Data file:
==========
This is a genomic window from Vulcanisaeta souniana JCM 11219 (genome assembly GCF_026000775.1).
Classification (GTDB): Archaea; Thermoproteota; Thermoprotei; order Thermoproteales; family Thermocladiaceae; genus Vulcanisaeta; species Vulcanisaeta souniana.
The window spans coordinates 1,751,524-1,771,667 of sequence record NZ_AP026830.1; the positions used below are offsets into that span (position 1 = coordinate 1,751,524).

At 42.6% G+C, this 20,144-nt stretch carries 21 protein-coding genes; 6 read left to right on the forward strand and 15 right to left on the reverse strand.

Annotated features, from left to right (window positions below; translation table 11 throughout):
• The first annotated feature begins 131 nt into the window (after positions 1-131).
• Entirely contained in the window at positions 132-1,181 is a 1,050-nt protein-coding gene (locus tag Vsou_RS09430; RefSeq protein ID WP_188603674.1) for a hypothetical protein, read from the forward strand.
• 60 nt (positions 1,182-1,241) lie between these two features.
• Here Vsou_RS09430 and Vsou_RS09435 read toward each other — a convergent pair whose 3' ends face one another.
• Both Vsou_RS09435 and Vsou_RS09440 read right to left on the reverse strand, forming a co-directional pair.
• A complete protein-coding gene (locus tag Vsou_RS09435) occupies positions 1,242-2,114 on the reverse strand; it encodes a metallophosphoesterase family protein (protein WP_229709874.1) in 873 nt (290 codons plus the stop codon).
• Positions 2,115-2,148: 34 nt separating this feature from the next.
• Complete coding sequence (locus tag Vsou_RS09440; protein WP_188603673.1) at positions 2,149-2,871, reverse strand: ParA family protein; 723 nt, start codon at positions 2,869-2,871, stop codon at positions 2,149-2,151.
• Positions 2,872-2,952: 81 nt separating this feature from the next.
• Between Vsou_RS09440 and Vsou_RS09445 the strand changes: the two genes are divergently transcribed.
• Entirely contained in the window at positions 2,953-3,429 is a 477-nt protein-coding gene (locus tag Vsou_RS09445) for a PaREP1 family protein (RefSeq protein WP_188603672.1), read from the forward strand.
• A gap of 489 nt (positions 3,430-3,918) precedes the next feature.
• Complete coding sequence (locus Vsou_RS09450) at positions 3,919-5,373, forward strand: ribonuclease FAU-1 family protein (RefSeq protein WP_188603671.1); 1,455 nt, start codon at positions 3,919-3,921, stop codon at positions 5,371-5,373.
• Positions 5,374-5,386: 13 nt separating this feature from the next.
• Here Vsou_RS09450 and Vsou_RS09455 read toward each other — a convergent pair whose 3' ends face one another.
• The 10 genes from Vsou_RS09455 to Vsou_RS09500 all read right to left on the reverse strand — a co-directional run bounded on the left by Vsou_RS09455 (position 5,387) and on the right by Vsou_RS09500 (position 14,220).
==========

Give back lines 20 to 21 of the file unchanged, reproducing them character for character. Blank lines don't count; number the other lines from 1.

• Here Vsou_RS09450 and Vsou_RS09455 read toward each other — a convergent pair whose 3' ends face one another.
• The 10 genes from Vsou_RS09455 to Vsou_RS09500 all read right to left on the reverse strand — a co-directional run bounded on the left by Vsou_RS09455 (position 5,387) and on the right by Vsou_RS09500 (position 14,220).